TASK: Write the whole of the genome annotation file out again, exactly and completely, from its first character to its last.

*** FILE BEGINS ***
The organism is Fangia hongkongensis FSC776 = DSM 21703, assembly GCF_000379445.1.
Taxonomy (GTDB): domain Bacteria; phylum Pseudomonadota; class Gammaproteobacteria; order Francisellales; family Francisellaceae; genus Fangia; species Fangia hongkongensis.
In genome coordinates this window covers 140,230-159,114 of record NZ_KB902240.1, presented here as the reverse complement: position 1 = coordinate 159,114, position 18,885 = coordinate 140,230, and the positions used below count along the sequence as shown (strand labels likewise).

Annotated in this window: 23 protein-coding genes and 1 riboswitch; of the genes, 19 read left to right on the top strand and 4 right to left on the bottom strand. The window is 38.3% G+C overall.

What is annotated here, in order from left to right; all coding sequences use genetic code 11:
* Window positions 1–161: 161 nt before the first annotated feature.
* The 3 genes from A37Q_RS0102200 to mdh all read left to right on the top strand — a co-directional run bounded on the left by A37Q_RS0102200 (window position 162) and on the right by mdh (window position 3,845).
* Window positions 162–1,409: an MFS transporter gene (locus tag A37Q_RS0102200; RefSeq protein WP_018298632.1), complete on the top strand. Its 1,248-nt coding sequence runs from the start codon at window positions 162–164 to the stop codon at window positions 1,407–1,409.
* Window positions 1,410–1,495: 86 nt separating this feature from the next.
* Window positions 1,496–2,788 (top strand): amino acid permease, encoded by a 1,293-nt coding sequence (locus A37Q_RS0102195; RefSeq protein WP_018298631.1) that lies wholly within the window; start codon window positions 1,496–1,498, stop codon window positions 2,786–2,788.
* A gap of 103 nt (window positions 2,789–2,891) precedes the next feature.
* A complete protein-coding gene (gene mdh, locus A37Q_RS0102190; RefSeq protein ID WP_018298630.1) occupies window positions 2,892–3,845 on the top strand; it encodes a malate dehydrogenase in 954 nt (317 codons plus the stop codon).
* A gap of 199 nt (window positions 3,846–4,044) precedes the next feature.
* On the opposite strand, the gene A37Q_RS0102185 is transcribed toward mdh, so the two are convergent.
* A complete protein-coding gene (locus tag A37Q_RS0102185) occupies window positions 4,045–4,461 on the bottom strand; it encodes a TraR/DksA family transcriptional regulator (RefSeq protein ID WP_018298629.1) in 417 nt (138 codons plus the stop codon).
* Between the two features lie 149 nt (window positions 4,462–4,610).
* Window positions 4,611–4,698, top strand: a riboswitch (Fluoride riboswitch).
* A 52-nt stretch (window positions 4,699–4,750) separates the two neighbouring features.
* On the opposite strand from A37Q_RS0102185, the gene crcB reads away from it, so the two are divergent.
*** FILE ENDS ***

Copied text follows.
The organism is Fangia hongkongensis FSC776 = DSM 21703, assembly GCF_000379445.1.
Taxonomy (GTDB): domain Bacteria; phylum Pseudomonadota; class Gammaproteobacteria; order Francisellales; family Francisellaceae; genus Fangia; species Fangia hongkongensis.
In genome coordinates this window covers 140,230-159,114 of record NZ_KB902240.1, presented here as the reverse complement: position 1 = coordinate 159,114, position 18,885 = coordinate 140,230, and the positions used below count along the sequence as shown (strand labels likewise).

Annotated in this window: 23 protein-coding genes and 1 riboswitch; of the genes, 19 read left to right on the top strand and 4 right to left on the bottom strand. The window is 38.3% G+C overall.

What is annotated here, in order from left to right; all coding sequences use genetic code 11:
* Window positions 1–161: 161 nt before the first annotated feature.
* The 3 genes from A37Q_RS0102200 to mdh all read left to right on the top strand — a co-directional run bounded on the left by A37Q_RS0102200 (window position 162) and on the right by mdh (window position 3,845).
* Window positions 162–1,409: an MFS transporter gene (locus tag A37Q_RS0102200; RefSeq protein WP_018298632.1), complete on the top strand. Its 1,248-nt coding sequence runs from the start codon at window positions 162–164 to the stop codon at window positions 1,407–1,409.
* Window positions 1,410–1,495: 86 nt separating this feature from the next.
* Window positions 1,496–2,788 (top strand): amino acid permease, encoded by a 1,293-nt coding sequence (locus A37Q_RS0102195; RefSeq protein WP_018298631.1) that lies wholly within the window; start codon window positions 1,496–1,498, stop codon window positions 2,786–2,788.
* A gap of 103 nt (window positions 2,789–2,891) precedes the next feature.
* A complete protein-coding gene (gene mdh, locus A37Q_RS0102190; RefSeq protein ID WP_018298630.1) occupies window positions 2,892–3,845 on the top strand; it encodes a malate dehydrogenase in 954 nt (317 codons plus the stop codon).
* A gap of 199 nt (window positions 3,846–4,044) precedes the next feature.
* On the opposite strand, the gene A37Q_RS0102185 is transcribed toward mdh, so the two are convergent.
* A complete protein-coding gene (locus tag A37Q_RS0102185) occupies window positions 4,045–4,461 on the bottom strand; it encodes a TraR/DksA family transcriptional regulator (RefSeq protein ID WP_018298629.1) in 417 nt (138 codons plus the stop codon).
* Between the two features lie 149 nt (window positions 4,462–4,610).
* Window positions 4,611–4,698, top strand: a riboswitch (Fluoride riboswitch).
* A 52-nt stretch (window positions 4,699–4,750) separates the two neighbouring features.
* On the opposite strand from A37Q_RS0102185, the gene crcB reads away from it, so the two are divergent.